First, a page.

From the October 2020 print edition
Without a doubt, COVID-19 has seriously changed how, when and where supply chain professionals work. What has been a traditionally in-person, face-to-face process of working and hiring has today become more technologically distant, or rather, ‘virtual’ process. Since the pandemic’s arrival, some supply professionals have been sourced, interviewed, and hired – spending months working remotely from home already; and yet haven’t met a single co-worker in person, or even visited the head office of their newfound employer yet.
It will be interesting to see how sustainable and transformative practices like these will be in the long term, considering they’ve been implemented through an immediate crisis and global pandemic. Similar to EDI’s (electronic data interchange) introduction into the supply chain field, there are myriad levels as to how far a firm will dip their feet into virtual hiring. Sure, there is Skype, and by now mostly everyone is familiar with ZOOM interviews, but one hiring trend which is starting to gain traction is the asynchronous video interview (AVI).
The AVI differs in that it involves no online conversation with an interviewer or even an organization. Individuals get an email invitation to participate, click on a link, and then record audio and/or video responses to questions. Interviewers can then score the videos and pick the top candidates. In some cases, a computer algorithm handles this task. I wonder how social recruiting will affect the already shrinking long-term tenure and retention rates of North American staff in general, if they haven’t been laid off or furloughed already? Many people find AVI rude and impersonal, with no two-way discussion for candidates to learn more about the company and their potential bosses. Not surprisingly, some unemployed candidates are refusing to cooperate with AVI altogether; and just move on. Is this really how employers want to be remembered and how they’re going to win the war for supply chain talent? Mindfulness when recruiting is a long-term strategic advantage.
Is automated sourcing and recruitment even ethical? Some may hint ‘yes’ when slammed against the hard reality of health, safety and environmental standards within today’s modern workplace. But isn’t today’s COVID-19 reality extraordinary enough without further exasperating supply candidates who already find themselves unemployed or in difficult and challenging situations? People don’t forget, and doesn’t this erode any positive social media awareness that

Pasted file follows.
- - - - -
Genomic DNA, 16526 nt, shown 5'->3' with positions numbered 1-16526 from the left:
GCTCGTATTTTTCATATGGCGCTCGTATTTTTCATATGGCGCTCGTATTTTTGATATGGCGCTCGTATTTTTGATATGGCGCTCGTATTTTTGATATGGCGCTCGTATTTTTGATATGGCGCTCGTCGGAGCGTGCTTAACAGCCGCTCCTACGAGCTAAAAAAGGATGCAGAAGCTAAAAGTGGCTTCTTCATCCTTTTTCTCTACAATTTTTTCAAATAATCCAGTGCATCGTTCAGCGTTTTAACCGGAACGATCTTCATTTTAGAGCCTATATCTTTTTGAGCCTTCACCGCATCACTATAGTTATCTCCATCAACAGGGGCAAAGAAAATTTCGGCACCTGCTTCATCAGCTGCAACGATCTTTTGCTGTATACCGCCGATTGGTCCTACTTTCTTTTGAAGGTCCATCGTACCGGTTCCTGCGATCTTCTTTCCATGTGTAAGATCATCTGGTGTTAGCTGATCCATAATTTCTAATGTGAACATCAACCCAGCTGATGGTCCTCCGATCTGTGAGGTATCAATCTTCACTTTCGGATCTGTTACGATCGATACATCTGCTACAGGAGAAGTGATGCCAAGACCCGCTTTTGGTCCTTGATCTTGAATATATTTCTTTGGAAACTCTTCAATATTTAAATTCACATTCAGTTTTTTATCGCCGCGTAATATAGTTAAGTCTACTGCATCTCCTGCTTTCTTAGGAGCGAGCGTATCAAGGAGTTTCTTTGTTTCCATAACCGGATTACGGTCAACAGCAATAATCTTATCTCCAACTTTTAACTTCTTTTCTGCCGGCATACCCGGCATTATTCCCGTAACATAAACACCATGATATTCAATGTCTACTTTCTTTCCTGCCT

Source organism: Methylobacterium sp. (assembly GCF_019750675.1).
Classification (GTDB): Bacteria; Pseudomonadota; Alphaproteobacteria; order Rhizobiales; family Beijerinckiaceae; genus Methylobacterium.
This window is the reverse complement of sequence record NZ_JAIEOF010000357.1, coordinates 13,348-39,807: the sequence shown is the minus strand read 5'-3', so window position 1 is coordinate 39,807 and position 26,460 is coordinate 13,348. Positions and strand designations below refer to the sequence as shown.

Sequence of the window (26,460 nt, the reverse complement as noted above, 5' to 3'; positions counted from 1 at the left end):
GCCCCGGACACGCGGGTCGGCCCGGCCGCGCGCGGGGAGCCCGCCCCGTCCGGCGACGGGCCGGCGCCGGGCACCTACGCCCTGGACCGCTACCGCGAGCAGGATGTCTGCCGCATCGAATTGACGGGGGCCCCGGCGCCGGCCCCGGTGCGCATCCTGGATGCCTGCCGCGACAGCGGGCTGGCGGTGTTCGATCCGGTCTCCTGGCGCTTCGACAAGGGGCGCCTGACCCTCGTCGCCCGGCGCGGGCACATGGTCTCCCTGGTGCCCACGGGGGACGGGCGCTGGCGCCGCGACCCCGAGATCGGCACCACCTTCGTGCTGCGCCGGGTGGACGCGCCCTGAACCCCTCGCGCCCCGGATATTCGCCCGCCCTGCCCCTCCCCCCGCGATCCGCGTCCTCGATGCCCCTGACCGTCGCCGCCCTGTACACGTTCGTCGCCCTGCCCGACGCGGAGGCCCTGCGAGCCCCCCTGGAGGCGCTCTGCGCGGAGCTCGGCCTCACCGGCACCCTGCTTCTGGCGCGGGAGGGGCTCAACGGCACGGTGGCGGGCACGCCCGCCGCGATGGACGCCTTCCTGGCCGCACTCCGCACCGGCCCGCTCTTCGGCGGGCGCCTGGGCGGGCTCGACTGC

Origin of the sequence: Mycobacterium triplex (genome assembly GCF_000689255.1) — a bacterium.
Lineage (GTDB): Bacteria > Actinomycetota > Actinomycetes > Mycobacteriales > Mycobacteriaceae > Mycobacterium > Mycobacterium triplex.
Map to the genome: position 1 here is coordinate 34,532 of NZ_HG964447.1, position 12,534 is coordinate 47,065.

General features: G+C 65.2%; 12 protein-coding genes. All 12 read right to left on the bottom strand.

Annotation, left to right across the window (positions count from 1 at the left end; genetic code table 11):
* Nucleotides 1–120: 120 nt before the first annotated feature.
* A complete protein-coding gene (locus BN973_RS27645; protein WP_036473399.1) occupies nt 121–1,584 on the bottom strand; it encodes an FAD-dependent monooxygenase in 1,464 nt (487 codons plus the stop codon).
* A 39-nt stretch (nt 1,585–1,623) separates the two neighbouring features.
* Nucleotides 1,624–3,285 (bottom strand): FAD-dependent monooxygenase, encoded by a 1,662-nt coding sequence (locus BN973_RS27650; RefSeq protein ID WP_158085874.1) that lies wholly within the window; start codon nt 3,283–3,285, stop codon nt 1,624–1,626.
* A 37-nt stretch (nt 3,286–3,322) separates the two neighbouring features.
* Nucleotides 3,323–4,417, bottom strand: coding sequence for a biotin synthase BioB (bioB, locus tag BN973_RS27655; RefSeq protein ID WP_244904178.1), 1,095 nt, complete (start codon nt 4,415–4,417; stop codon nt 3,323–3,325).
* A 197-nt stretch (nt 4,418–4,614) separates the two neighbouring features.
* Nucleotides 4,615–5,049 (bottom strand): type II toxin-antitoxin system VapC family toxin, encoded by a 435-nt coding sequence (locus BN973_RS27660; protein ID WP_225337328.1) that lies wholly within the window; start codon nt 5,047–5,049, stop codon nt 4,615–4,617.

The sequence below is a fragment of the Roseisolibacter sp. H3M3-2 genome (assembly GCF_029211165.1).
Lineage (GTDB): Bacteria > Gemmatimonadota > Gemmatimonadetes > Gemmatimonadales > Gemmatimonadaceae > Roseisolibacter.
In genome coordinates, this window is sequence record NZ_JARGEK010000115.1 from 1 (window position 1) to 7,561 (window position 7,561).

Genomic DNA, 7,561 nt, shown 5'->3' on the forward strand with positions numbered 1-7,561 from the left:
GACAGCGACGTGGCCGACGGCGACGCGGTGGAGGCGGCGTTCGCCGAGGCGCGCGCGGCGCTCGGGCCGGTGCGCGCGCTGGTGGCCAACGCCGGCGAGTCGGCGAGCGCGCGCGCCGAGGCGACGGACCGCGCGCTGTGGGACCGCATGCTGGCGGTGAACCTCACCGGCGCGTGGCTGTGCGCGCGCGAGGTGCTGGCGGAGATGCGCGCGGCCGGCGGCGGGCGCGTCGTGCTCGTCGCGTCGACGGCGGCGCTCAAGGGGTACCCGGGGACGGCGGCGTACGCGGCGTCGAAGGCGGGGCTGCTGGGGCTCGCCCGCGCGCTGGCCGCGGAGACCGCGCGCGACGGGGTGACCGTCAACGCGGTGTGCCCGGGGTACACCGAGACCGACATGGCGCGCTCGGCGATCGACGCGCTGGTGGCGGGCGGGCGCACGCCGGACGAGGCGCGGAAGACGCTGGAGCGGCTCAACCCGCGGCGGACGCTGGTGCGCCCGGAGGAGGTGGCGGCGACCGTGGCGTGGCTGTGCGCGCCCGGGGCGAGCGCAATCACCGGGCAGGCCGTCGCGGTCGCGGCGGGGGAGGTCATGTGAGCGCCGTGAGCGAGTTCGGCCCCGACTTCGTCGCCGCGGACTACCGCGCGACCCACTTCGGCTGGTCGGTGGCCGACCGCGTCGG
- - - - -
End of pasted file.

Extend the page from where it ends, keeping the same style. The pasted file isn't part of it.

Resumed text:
a company may have been trying to cultivate? Does this progress you toward becoming an employer of choice in a competitive marketplace, when superior supply candidates ultimately wish to make a move?
Is the process truly without bias, and ergo will this impede the firm’s ability to hire the best qualified or facilitate acquiring the most presentable? What about those lofty pre-COVID-19 corporate aspirations concerning diversity, equity and inclusion hiring goals? Ultimately, will remote working and hiring obstruct our profession’s progression toward a goal of building truly world class, resilient, responsive and responsible supply chains?
Or will it be just an army of pretty faces comfortable communicating via webcams?
Does remote working really empower enterprises toward driving a genuinely collective consciousness, with both increased efficiency and optimization of operations? I don’t think so.
Can remote newcomers be truly assimilated within the company – complete with common goals and values – if they work and are held away from the collective? It certainly gives a different perspective, heightened urgency and, frankly, necessity toward improving collaboration and teamwork in the workplace. Better collaboration will have a more crucial connotation for everyone in today’s remote workplace, not just for supply chain professionals.
Companies know of their environmental responsibility – to address the ecological needs of the planet and their firm’s guardianship of the natural resources used in the production of products and services. After all, an environmental goal is to leave as small a footprint as possible to preserve both renewable and non-renewable global resources. But what about the firm’s stewardship and responsibility for their human resources (their staff, in other words) within their enterprises as well? Is the drive now toward the smallest footprint possible in the HR department too, with automated robotic ‘cams’ asking one-sided questions?